Whether you host, travel, top, bottom or side, you’ve heard about new monkeypox outbreaks in LGBTQ+ communities.
We know that the signs and symptoms of monkeypox—an orthopoxvirus—include fever, chills, headache, muscle aches, backache, swollen lymph nodes and exhaustion, as well as a rash that develops into painful pimples and blisters. It’s transmitted through close physical person-to-person contact.
Fortunately, there is a vaccine that can prevent infection and we urge everyone to get vaccinated as quickly as possible. Unfortunately, the vaccine supply is seriously limited for now. But that is changing. Hopefully by Fall there will be enough vaccine for all who want and need it. As a community, we need to be advocating to make certain that we all have access to testing, vaccines and treatment now.
This isn’t going to be forever, but this is for now. We are the best protection we have against monkeypox until there are enough vaccines for our entire community. We are fighting with the federal government every day to speed up this timeline and make officials act with urgency.
We also know that people are going to have sex, and there are ways to do it that will lower our risk of exposure to the virus. The Centers for Disease Control and Prevention has published guidance about lowering the risk for monkeypox infection during sex, but there are additional harm reduction tools to consider.
Here are six ways we can have safer sex in the time of monkeypox:
1. Stop going to places with lots of sexual activity: Girls, we hate to say it, but it might be time to hang up the group sex and saunas until we all get shots one and two of the vaccine. This is temporary and out of a love for group sex and those who enjoy it. We’ve all seen folks in our community in unbelievable pain, and none of us wants to be in pain or for more folks in our community to suffer. By Fall, we hope to have enough Jynneos vaccines for all who want it. How about instead of a slutty summer, we hold off for a monkeypox-free cider donut anal autumn?
2. Use sex “pods”: Similar to how people established pods to socialize with one another since the COVID-19 pandemic began, creating a pod for sex can be useful. Pod members should monitor for symptoms for a few days (the average time between exposure and symptom onset) after last potential exposure before engaging in sex within pods, and sexual activity should be limited to those within the group. These can be the same members you dance with at parties that have a lot of skin-to-skin contact. This approach is most useful if all pod members are open with their communication.
3. Open and honest communication with potential sex partners: Pod or no pod, it is important to be open about sexual behaviors and potential monkeypox exposure. Before meeting up with a partner, discuss if you or they have had any other recent sex partners or participated in prolonged skin-to-skin contact with others. Discuss your health and whether you have any sores or other side effects. These conversations can help everyone more accurately figure out their level of comfort while considering potential transmission risks.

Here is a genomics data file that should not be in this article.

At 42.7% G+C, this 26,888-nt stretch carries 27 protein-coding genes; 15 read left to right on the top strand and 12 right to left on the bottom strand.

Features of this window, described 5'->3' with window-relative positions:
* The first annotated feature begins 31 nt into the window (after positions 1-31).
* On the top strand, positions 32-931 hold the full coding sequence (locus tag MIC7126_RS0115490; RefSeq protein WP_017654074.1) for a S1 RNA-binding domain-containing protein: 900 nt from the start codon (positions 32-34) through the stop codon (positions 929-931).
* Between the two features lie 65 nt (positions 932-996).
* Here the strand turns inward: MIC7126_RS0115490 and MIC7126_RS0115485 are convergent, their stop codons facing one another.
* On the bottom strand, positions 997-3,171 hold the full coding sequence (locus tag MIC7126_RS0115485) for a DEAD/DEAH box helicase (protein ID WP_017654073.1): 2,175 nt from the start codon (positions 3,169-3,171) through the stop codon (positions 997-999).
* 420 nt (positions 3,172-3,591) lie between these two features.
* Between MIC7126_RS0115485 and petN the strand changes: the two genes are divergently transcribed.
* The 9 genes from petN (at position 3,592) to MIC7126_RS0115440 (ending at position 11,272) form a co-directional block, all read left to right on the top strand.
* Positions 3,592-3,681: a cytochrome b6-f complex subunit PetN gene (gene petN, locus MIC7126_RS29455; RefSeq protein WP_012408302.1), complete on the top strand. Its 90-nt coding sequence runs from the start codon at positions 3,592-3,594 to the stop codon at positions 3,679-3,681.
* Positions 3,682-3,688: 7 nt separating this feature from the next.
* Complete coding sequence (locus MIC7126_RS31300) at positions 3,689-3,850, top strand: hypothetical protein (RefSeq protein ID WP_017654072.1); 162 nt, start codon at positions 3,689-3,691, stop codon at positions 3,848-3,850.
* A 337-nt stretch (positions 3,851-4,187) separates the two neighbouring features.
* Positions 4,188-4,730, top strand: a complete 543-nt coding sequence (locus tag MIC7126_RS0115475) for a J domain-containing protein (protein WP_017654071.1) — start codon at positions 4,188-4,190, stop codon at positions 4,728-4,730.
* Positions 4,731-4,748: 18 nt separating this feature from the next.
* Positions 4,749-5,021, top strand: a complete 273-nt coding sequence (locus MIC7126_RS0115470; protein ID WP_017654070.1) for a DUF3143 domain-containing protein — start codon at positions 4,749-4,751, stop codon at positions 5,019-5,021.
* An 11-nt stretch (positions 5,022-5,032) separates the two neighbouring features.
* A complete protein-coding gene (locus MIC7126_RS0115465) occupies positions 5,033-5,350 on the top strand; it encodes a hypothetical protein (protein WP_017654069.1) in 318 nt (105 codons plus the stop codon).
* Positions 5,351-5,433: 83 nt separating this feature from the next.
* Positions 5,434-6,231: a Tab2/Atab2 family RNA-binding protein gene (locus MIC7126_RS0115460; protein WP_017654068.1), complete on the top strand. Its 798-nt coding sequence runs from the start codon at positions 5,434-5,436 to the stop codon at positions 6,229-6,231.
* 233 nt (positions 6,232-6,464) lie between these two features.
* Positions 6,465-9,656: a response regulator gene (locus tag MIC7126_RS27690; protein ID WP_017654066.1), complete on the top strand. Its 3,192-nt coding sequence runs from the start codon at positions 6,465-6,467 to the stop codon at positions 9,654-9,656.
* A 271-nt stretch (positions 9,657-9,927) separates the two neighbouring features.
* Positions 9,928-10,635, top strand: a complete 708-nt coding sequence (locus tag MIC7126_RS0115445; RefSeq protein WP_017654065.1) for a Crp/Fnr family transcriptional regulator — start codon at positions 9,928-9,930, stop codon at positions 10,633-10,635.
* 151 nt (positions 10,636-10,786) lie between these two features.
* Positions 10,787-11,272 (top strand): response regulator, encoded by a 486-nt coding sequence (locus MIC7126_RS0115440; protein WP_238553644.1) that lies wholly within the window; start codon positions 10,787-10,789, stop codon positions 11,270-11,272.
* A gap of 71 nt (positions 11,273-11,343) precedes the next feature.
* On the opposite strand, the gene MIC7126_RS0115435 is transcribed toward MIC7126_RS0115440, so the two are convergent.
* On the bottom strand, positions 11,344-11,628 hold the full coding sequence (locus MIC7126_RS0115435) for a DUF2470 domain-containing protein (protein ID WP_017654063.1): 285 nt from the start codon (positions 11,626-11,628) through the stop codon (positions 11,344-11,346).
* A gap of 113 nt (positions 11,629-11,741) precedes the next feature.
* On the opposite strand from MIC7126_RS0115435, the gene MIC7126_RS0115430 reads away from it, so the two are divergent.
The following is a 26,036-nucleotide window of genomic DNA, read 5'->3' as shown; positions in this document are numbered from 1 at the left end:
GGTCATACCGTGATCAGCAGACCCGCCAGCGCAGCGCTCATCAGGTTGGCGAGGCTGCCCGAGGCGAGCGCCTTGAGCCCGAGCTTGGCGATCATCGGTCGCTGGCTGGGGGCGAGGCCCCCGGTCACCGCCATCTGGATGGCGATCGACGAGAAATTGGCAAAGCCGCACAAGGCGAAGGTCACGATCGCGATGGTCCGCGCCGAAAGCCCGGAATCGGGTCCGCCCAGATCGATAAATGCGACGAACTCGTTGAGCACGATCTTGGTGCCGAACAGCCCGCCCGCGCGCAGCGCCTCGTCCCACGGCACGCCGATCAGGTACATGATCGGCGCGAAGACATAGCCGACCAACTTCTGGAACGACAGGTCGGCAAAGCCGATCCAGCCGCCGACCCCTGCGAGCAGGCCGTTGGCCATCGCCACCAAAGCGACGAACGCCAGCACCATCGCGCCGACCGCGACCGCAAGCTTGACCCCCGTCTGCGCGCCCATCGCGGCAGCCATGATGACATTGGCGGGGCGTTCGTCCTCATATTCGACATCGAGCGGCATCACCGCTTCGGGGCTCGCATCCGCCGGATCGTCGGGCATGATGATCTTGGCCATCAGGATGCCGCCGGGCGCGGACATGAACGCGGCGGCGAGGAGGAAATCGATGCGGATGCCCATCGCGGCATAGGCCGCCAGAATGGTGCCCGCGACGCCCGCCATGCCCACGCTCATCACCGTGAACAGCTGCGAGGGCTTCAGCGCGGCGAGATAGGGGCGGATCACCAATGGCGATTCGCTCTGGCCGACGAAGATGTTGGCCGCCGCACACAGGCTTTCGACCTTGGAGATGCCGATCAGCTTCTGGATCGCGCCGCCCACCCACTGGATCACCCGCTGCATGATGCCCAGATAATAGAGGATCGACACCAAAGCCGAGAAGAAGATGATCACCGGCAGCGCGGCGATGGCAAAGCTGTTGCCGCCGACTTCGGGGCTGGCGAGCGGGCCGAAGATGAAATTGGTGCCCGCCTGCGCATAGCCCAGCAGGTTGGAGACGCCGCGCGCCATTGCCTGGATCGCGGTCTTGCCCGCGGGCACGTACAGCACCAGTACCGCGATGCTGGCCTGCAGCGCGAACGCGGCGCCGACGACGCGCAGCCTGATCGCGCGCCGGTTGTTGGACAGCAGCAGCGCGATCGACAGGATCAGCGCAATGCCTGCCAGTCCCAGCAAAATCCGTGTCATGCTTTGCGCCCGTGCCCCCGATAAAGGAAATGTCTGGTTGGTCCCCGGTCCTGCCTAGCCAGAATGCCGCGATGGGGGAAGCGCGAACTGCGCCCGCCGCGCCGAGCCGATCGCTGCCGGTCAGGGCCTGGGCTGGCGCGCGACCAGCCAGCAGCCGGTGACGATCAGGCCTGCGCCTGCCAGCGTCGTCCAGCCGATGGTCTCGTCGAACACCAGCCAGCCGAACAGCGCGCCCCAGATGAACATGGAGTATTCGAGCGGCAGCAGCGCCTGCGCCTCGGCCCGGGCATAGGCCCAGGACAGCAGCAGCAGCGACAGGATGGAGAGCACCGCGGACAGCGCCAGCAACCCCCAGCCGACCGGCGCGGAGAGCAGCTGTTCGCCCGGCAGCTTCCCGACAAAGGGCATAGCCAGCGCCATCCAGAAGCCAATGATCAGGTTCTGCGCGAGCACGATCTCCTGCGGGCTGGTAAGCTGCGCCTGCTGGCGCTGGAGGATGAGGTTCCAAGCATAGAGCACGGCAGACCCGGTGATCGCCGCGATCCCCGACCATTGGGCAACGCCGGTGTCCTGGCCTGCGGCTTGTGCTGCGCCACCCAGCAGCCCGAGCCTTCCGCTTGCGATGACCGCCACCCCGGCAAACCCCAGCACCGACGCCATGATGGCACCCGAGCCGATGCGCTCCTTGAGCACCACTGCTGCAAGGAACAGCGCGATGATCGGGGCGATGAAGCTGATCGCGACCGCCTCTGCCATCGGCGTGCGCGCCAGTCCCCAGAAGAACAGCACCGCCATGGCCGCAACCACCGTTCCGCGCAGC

4. Condom use: The hallmark rash or pox can be present on the genitals and in the perianal area (including internal lesions), and current research and reports from community members have noted that the rash predominately starts in these regions. While condom use would not fully protect against monkeypox, it could help reduce the risk of skin-to-skin contact with lesions in these areas. Condom use would also help reduce the risk of transmission if monkeypox is spread via semen and vaginal fluids, which researchers are currently investigating.
5. More clothing: A T-shirt at a circuit party? Long sleeves at the Eagle? Maybe embrace that leather or latex fetish! Think Kim K’s Balenciaga lewks—and who could argue with that? Remember that monkeypox is mostly spread by skin-to-skin contact, so anything you do to reduce the amount of skin you have to contact can make riskier spaces like a bar or circuit party—and even sex!—much more manageable.
6. Take care of yourself and others: If you do test positive for monkeypox, or if you have a flu-like symptoms or a new rash, please stay home, get tested and try to get TPOXX—a safe and likely effective antiviral treatment for monkeypox—if you can. You should also share your close contacts with your city’s health department if you feel comfortable. In some states, the privacy of contact tracing is protected by law and firewalled from any city, state or federal law enforcement, including ICE, thanks to activism around COVID-19 contact tracing. If you don’t want to share your sex partners and other close contacts with city officials, you can always contact them directly and let advise them to get vaccinated. Jynneos vaccination after exposure is thought to protect against monkeypox or reduce the severeness of illness, which is amazing!
We can protect ourselves by sharing accurate information and practicing safe sex. LGBTQ+ communities did it with HIV and COVID-19—and we can do it with monkeypox.
Nicholas Diamond, MPH, Joseph Osmundson, PhD, and Grant Roth, MPH, are coinvestigators of RESPND-MI, a LGBTQ+ community-led survey to map exposure to and symptoms of monkeypox and inform distribution of limited vaccines. Diamond has led public health campaigns at academic medical centers and nonprofits. Osmundson is the author of VIROLOGY: Essays for the Living, the Dead, and the Small Things in Between. Roth is an HIV researcher and clinical studies manager.
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